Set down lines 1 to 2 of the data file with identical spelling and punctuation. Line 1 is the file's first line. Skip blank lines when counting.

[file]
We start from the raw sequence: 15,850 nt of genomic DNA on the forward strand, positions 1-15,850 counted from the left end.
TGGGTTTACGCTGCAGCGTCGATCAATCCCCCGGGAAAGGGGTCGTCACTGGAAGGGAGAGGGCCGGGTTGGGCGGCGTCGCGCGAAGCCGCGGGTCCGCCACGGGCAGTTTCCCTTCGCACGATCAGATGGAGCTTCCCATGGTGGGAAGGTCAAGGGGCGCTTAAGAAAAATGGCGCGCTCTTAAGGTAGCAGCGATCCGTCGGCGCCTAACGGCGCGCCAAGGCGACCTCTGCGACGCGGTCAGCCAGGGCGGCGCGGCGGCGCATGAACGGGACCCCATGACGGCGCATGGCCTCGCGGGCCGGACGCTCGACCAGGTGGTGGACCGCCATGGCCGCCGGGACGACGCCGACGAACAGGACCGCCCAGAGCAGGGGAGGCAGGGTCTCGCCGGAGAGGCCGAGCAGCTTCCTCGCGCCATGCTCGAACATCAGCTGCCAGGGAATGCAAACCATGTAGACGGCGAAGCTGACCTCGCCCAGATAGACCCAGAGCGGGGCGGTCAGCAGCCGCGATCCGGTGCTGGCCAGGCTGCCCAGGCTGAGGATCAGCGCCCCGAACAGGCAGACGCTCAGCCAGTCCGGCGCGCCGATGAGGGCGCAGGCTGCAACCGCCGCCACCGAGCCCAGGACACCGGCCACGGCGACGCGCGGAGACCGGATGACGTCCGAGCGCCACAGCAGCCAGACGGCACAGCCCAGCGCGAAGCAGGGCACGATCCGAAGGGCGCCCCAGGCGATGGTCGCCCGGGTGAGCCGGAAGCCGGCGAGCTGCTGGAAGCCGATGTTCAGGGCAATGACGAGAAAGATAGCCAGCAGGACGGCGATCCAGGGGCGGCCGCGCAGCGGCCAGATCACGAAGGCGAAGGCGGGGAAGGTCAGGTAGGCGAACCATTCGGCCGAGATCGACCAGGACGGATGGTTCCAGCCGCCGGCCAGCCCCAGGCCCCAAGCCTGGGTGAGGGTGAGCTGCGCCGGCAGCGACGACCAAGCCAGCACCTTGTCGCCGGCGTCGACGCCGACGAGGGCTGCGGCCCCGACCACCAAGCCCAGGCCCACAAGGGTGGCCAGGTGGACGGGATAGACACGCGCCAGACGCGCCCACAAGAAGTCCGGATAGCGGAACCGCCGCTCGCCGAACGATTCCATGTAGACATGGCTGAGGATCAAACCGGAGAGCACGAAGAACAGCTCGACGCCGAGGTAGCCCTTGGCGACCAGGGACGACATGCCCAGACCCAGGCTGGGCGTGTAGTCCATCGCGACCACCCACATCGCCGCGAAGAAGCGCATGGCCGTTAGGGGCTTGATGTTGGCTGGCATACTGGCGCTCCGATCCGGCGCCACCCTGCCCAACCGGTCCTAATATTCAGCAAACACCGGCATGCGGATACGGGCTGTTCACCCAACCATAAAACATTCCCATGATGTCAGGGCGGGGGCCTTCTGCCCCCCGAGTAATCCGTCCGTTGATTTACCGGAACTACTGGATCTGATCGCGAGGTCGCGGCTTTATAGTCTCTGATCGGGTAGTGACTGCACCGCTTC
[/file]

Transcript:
We start from the raw sequence: 15,850 nt of genomic DNA on the forward strand, positions 1-15,850 counted from the left end.
TGGGTTTACGCTGCAGCGTCGATCAATCCCCCGGGAAAGGGGTCGTCACTGGAAGGGAGAGGGCCGGGTTGGGCGGCGTCGCGCGAAGCCGCGGGTCCGCCACGGGCAGTTTCCCTTCGCACGATCAGATGGAGCTTCCCATGGTGGGAAGGTCAAGGGGCGCTTAAGAAAAATGGCGCGCTCTTAAGGTAGCAGCGATCCGTCGGCGCCTAACGGCGCGCCAAGGCGACCTCTGCGACGCGGTCAGCCAGGGCGGCGCGGCGGCGCATGAACGGGACCCCATGACGGCGCATGGCCTCGCGGGCCGGACGCTCGACCAGGTGGTGGACCGCCATGGCCGCCGGGACGACGCCGACGAACAGGACCGCCCAGAGCAGGGGAGGCAGGGTCTCGCCGGAGAGGCCGAGCAGCTTCCTCGCGCCATGCTCGAACATCAGCTGCCAGGGAATGCAAACCATGTAGACGGCGAAGCTGACCTCGCCCAGATAGACCCAGAGCGGGGCGGTCAGCAGCCGCGATCCGGTGCTGGCCAGGCTGCCCAGGCTGAGGATCAGCGCCCCGAACAGGCAGACGCTCAGCCAGTCCGGCGCGCCGATGAGGGCGCAGGCTGCAACCGCCGCCACCGAGCCCAGGACACCGGCCACGGCGACGCGCGGAGACCGGATGACGTCCGAGCGCCACAGCAGCCAGACGGCACAGCCCAGCGCGAAGCAGGGCACGATCCGAAGGGCGCCCCAGGCGATGGTCGCCCGGGTGAGCCGGAAGCCGGCGAGCTGCTGGAAGCCGATGTTCAGGGCAATGACGAGAAAGATAGCCAGCAGGACGGCGATCCAGGGGCGGCCGCGCAGCGGCCAGATCACGAAGGCGAAGGCGGGGAAGGTCAGGTAGGCGAACCATTCGGCCGAGATCGACCAGGACGGATGGTTCCAGCCGCCGGCCAGCCCCAGGCCCCAAGCCTGGGTGAGGGTGAGCTGCGCCGGCAGCGACGACCAAGCCAGCACCTTGTCGCCGGCGTCGACGCCGACGAGGGCTGCGGCCCCGACCACCAAGCCCAGGCCCACAAGGGTGGCCAGGTGGACGGGATAGACACGCGCCAGACGCGCCCACAAGAAGTCCGGATAGCGGAACCGCCGCTCGCCGAACGATTCCATGTAGACATGGCTGAGGATCAAACCGGAGAGCACGAAGAACAGCTCGACGCCGAGGTAGCCCTTGGCGACCAGGGACGACATGCCCAGACCCAGGCTGGGCGTGTAGTCCATCGCGACCACCCACATCGCCGCGAAGAAGCGCATGGCCGTTAGGGGCTTGATGTTGGCTGGCATACTGGCGCTCCGATCCGGCGCCACCCTGCCCAACCGGTCCTAATATTCAGCAAACACCGGCATGCGGATACGGGCTGTTCACCCAACCATAAAACATTCCCATGATGTCAGGGCGGGGGCCTTCTGCCCCCCGAGTAATCCGTCCGTTGATTTACCGGAACTACTGGATCTGATCGCGAGGTCGCGGCTTTATAGTCTCTGATCGGGTAGTGACTGCACCGCTTC